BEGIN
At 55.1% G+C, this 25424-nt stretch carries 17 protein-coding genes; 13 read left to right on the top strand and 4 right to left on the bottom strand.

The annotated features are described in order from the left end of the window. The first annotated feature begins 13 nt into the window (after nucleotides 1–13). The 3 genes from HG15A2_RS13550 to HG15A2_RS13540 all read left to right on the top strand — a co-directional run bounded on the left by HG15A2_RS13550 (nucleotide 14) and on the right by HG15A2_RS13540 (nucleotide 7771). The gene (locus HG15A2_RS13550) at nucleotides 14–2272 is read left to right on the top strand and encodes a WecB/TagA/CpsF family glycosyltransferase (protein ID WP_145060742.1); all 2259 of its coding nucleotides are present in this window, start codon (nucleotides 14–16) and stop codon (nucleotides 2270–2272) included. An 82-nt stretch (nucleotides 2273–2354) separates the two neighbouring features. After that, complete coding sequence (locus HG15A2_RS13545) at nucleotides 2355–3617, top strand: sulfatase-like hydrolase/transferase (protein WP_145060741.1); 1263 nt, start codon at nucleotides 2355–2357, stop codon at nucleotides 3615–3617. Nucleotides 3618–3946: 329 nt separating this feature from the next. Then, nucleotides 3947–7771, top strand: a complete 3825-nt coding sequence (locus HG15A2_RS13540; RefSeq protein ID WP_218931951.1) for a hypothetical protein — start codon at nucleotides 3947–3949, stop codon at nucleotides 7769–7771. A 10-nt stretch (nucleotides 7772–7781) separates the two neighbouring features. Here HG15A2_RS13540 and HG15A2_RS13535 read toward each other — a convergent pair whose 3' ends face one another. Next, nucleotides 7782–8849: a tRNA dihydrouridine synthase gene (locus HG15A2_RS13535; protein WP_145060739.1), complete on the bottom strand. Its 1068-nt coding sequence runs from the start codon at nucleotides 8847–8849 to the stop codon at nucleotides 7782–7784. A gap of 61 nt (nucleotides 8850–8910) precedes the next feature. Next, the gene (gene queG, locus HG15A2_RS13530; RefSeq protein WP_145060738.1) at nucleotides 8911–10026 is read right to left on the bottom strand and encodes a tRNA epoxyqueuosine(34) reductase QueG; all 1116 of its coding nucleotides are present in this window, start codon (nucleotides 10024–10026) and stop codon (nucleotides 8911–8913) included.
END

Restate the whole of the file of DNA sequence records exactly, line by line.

At 55.1% G+C, this 25424-nt stretch carries 17 protein-coding genes; 13 read left to right on the top strand and 4 right to left on the bottom strand.

The annotated features are described in order from the left end of the window. The first annotated feature begins 13 nt into the window (after nucleotides 1–13). The 3 genes from HG15A2_RS13550 to HG15A2_RS13540 all read left to right on the top strand — a co-directional run bounded on the left by HG15A2_RS13550 (nucleotide 14) and on the right by HG15A2_RS13540 (nucleotide 7771). The gene (locus HG15A2_RS13550) at nucleotides 14–2272 is read left to right on the top strand and encodes a WecB/TagA/CpsF family glycosyltransferase (protein ID WP_145060742.1); all 2259 of its coding nucleotides are present in this window, start codon (nucleotides 14–16) and stop codon (nucleotides 2270–2272) included. An 82-nt stretch (nucleotides 2273–2354) separates the two neighbouring features. After that, complete coding sequence (locus HG15A2_RS13545) at nucleotides 2355–3617, top strand: sulfatase-like hydrolase/transferase (protein WP_145060741.1); 1263 nt, start codon at nucleotides 2355–2357, stop codon at nucleotides 3615–3617. Nucleotides 3618–3946: 329 nt separating this feature from the next. Then, nucleotides 3947–7771, top strand: a complete 3825-nt coding sequence (locus HG15A2_RS13540; RefSeq protein ID WP_218931951.1) for a hypothetical protein — start codon at nucleotides 3947–3949, stop codon at nucleotides 7769–7771. A 10-nt stretch (nucleotides 7772–7781) separates the two neighbouring features. Here HG15A2_RS13540 and HG15A2_RS13535 read toward each other — a convergent pair whose 3' ends face one another. Next, nucleotides 7782–8849: a tRNA dihydrouridine synthase gene (locus HG15A2_RS13535; protein WP_145060739.1), complete on the bottom strand. Its 1068-nt coding sequence runs from the start codon at nucleotides 8847–8849 to the stop codon at nucleotides 7782–7784. A gap of 61 nt (nucleotides 8850–8910) precedes the next feature. Next, the gene (gene queG, locus HG15A2_RS13530; RefSeq protein WP_145060738.1) at nucleotides 8911–10026 is read right to left on the bottom strand and encodes a tRNA epoxyqueuosine(34) reductase QueG; all 1116 of its coding nucleotides are present in this window, start codon (nucleotides 10024–10026) and stop codon (nucleotides 8911–8913) included.